This time out, Sergeant Smith is contemplating retirement. He’s just returned to work from medical leave, and the department is going through changes. One of his fellow detectives, Wilson, a man who’s been a personal rival and enemy, is on the point of promotion. Smith, who has no noticeable personal vanity, actually manipulates various things to make Wilson look good, and attempts to heal their differences.

All that, however, falls to pieces when a dead body is found in a rural field. The victim, a metal “detectorist,” was killed with a blunt object of some kind. Suspicion falls on his fellow detectorists, but Smith is unsatisfied with Wilson’s rush to judgment. He has to step in to correct the man’s mistakes – multiple times. The true trail seems to him to lead to the residents of a nearby friary where, in spite of holy vows, somebody is telling lies.

D.C. Smith is a fascinating character, a mystery to his co-workers, and even a bit of a mystery to the reader. I like him immensely. I liked this book immensely. I liked the prose immensely. The language is restrained (including little profanity), but often witty, and there’s really nothing to object to. Even issues of faith are treated with respect. I highly recommend The Rags of Time and the whole series.

‘Persons of Interest,’ and ‘In This Bright Future,’ by Peter Grainger

A while ago I reviewed the first three D.C. Smith novels by Peter Grainger. I was happy to discover recently that there are now two more. I read them with pleasure and review them here.

The continuing hero, D.C. Smith, is an aging police detective in the fictional city of King’s Lake in England. He is utterly uninterested in career advancement, and has no personal life to speak of. For him it’s all about the work – our friend Gene Edward Veith might say he’s a man of his vocation, perhaps to excess.

One of D.C. Smith’s great strengths is the low profile he keeps. He’s physically unimpressive, and he purposely presents himself as less intelligent than he really is. His very nickname, “D.C.,” is a police rank (Detective Constable), but his actual title is Detective Sergeant. Thus from the very beginning he keeps the people he meets at a disadvantage, something he enjoys and exploits.

In Persons of Interest, a low-level convicted felon is murdered in prison, and Smith’s phone number is found among his effects. This is puzzling, as Smith has never met the man. Then a couple teenagers disappear, and it all comes together in an investigation that takes on ruthless and powerful gangsters.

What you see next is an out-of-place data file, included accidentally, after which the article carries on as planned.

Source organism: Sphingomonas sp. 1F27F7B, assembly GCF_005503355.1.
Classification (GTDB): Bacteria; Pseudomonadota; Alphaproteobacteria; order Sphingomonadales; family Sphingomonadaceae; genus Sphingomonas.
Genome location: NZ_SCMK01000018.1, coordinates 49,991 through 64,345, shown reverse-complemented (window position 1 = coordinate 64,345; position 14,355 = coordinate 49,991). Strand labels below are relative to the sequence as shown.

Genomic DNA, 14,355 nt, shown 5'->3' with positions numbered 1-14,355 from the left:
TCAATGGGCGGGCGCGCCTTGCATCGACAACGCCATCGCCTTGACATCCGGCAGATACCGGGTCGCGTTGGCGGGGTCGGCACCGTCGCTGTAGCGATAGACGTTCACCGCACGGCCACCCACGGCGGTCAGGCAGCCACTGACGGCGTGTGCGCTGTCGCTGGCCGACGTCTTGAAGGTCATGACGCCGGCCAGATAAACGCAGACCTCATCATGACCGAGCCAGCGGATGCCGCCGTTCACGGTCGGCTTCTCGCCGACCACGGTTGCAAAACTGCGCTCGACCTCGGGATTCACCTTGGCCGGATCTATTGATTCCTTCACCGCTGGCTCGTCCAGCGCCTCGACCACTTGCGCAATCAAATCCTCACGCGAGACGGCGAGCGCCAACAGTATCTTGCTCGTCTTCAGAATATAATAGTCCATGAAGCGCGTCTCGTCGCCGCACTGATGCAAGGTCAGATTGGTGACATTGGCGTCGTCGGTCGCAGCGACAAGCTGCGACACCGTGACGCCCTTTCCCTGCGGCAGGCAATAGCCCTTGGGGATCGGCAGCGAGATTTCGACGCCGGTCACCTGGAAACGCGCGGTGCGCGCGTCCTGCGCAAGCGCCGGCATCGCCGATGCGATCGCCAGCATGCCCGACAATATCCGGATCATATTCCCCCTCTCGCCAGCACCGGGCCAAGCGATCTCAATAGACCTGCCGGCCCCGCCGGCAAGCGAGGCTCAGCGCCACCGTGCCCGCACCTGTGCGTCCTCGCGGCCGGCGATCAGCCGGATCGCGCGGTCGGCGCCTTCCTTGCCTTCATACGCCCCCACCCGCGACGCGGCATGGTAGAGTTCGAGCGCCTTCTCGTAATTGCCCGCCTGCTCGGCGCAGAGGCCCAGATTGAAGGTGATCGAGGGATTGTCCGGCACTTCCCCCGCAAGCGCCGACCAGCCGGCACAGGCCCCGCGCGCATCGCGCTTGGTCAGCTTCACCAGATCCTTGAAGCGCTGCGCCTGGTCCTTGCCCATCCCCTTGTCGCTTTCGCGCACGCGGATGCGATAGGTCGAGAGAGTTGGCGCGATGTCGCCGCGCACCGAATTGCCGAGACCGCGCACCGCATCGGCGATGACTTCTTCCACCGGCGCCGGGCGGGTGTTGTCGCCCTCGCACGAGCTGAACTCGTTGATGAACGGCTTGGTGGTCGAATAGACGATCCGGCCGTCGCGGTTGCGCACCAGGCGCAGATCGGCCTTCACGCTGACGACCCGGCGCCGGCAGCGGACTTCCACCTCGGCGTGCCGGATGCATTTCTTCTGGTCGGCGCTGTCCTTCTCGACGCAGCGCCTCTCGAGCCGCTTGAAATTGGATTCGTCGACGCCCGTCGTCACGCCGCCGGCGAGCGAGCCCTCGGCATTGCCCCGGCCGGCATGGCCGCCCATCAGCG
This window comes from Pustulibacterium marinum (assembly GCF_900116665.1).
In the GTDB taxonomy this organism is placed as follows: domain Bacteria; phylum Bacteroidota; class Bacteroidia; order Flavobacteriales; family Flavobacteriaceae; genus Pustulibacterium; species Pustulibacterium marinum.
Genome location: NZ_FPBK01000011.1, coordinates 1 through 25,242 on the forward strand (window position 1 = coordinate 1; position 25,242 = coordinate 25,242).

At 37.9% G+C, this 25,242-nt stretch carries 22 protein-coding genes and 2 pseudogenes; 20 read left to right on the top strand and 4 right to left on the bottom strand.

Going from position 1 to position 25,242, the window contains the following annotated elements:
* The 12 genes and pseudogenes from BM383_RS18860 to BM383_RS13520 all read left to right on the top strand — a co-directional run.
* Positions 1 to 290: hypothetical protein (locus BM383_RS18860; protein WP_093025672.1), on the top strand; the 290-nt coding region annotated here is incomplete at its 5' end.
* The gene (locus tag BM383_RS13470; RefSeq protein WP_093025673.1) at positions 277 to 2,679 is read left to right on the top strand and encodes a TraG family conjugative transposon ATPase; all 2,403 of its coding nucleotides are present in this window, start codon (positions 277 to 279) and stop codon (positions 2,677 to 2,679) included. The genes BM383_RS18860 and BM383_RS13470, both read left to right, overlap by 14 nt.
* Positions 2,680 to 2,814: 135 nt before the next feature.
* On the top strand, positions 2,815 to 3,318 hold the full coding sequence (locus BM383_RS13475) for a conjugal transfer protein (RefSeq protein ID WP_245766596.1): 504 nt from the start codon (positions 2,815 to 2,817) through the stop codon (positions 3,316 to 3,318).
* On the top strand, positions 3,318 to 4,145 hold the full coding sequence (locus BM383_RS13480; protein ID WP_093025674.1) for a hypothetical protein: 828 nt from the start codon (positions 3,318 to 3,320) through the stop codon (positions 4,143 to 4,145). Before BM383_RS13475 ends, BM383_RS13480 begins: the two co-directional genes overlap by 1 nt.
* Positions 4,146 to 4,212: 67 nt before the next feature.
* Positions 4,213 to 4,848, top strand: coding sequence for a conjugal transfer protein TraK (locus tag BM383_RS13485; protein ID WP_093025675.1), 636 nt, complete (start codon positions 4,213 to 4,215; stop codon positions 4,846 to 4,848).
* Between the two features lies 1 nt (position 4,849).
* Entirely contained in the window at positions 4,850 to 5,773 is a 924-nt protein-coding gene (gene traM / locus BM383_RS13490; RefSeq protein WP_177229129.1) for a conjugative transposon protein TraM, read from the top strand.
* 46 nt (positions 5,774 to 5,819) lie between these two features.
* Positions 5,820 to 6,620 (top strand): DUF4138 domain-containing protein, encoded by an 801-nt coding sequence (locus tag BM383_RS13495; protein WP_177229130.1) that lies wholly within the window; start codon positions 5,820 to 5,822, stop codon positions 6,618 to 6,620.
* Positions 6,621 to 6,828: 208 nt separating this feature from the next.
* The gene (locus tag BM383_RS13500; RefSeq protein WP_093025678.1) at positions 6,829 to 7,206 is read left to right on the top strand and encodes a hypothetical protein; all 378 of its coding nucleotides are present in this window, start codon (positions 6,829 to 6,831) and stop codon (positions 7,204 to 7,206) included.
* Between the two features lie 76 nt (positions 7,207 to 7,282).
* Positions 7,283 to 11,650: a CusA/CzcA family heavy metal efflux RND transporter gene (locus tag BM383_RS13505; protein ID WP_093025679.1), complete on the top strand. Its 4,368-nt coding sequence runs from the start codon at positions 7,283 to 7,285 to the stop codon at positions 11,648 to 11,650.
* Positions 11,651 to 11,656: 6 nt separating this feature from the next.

In In This Bright Future Smith takes an excursion into his own past, or at least the ruins of that past. In his youth he served as a British spy in Belfast, North Ireland. There he failed to complete his mission and nearly got killed. Only now, while resting up from a leg injury, Smith receives a summons from the son of an old friend there, learning that a young man he’d liked, one who’d been promising and non-political, had disappeared the same night he fled the city. Smith goes back, impelled by a sense of obligation, once again adopts a false identity, and begins investigating what happened to the young man.

I like each D.C. Smith book better than the last. I’m particularly impressed to learn that author Grainger began in self-publishing – few writers in that field (and I include myself among them) rise to this high level of craftsmanship. Also the language is mild and though there’s much violence in the air, little actual violence happens on stage, largely because Smith is too smart to let it happen.

Highly recommended.

The D. C. Smith novels, by Peter Grainger

It’s been a week or two since I finished reading the D. C. Smith mystery novels, and I’d better review them before I forget them completely. Not that they’re forgettable — they were quite impressive.

D. C. Smith is an interesting continuing detective character, and has been compared to another English police detective, Inspector Morse, by reviewers. But after reading An Accidental Death, But For the Grace, and Luck and Judgement, I would say that a closer parallel would be the American TV cop, Columbo. Smith is the kind of man who tends to be underestimated by suspects, witnesses, and even other cops. He’s small, shabby, and unprepossessing. He knows this and uses it to his advantage. In fact he’s generally the smartest person in the room, and has commando fighting skills. He also plays a mean rock guitar, though not often since the loss of his beloved wife to cancer.

His name is kind of a joke. “D.C.” in English police slang means “Detective Constable.” This is what everyone calls him, but he’s actually a Detective Sergeant. He used to be a Detective Inspector, but voluntarily took a demotion to be closer to street-level puzzle solving.

As is my wont, I was more interested in the character than in the mysteries as such. I found the D. C. Smith books very enjoyable. No great moral lessons here — Smith the character is an open skeptic about religion, and But For the Grace deals with the question of assisted suicide in a pretty ambiguous manner.

One odd thing is that I found the books very slow in places. Sometimes I wanted to tell the author to just move things along. Nevertheless, I liked the books and stayed with them to see what Smith would do next. I recommend them with the usual cautions.